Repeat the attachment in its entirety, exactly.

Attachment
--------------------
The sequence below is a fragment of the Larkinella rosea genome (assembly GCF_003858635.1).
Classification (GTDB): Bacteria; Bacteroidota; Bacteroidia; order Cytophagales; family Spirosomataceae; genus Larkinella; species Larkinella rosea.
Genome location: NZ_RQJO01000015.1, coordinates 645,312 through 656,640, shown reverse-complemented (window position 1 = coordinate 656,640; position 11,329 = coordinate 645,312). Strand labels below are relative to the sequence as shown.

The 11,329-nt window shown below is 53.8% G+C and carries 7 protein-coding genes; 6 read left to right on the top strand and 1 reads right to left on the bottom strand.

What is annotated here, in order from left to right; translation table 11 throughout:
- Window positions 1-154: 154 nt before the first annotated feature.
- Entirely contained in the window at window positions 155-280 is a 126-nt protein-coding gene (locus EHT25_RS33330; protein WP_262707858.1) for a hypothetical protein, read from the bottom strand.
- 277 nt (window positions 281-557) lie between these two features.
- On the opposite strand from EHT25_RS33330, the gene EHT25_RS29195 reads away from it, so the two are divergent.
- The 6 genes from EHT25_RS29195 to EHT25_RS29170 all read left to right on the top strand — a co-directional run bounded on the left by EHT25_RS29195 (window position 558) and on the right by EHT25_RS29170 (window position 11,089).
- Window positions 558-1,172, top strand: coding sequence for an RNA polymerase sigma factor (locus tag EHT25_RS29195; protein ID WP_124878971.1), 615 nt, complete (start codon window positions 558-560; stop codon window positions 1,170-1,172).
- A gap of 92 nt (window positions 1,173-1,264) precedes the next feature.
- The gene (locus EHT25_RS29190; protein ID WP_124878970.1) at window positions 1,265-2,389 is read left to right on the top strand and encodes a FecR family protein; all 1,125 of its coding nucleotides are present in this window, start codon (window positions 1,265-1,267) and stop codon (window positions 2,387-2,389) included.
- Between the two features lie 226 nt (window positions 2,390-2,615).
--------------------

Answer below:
The sequence below is a fragment of the Larkinella rosea genome (assembly GCF_003858635.1).
Classification (GTDB): Bacteria; Bacteroidota; Bacteroidia; order Cytophagales; family Spirosomataceae; genus Larkinella; species Larkinella rosea.
Genome location: NZ_RQJO01000015.1, coordinates 645,312 through 656,640, shown reverse-complemented (window position 1 = coordinate 656,640; position 11,329 = coordinate 645,312). Strand labels below are relative to the sequence as shown.

The 11,329-nt window shown below is 53.8% G+C and carries 7 protein-coding genes; 6 read left to right on the top strand and 1 reads right to left on the bottom strand.

What is annotated here, in order from left to right; translation table 11 throughout:
- Window positions 1-154: 154 nt before the first annotated feature.
- Entirely contained in the window at window positions 155-280 is a 126-nt protein-coding gene (locus EHT25_RS33330; protein WP_262707858.1) for a hypothetical protein, read from the bottom strand.
- 277 nt (window positions 281-557) lie between these two features.
- On the opposite strand from EHT25_RS33330, the gene EHT25_RS29195 reads away from it, so the two are divergent.
- The 6 genes from EHT25_RS29195 to EHT25_RS29170 all read left to right on the top strand — a co-directional run bounded on the left by EHT25_RS29195 (window position 558) and on the right by EHT25_RS29170 (window position 11,089).
- Window positions 558-1,172, top strand: coding sequence for an RNA polymerase sigma factor (locus tag EHT25_RS29195; protein ID WP_124878971.1), 615 nt, complete (start codon window positions 558-560; stop codon window positions 1,170-1,172).
- A gap of 92 nt (window positions 1,173-1,264) precedes the next feature.
- The gene (locus EHT25_RS29190; protein ID WP_124878970.1) at window positions 1,265-2,389 is read left to right on the top strand and encodes a FecR family protein; all 1,125 of its coding nucleotides are present in this window, start codon (window positions 1,265-1,267) and stop codon (window positions 2,387-2,389) included.
- Between the two features lie 226 nt (window positions 2,390-2,615).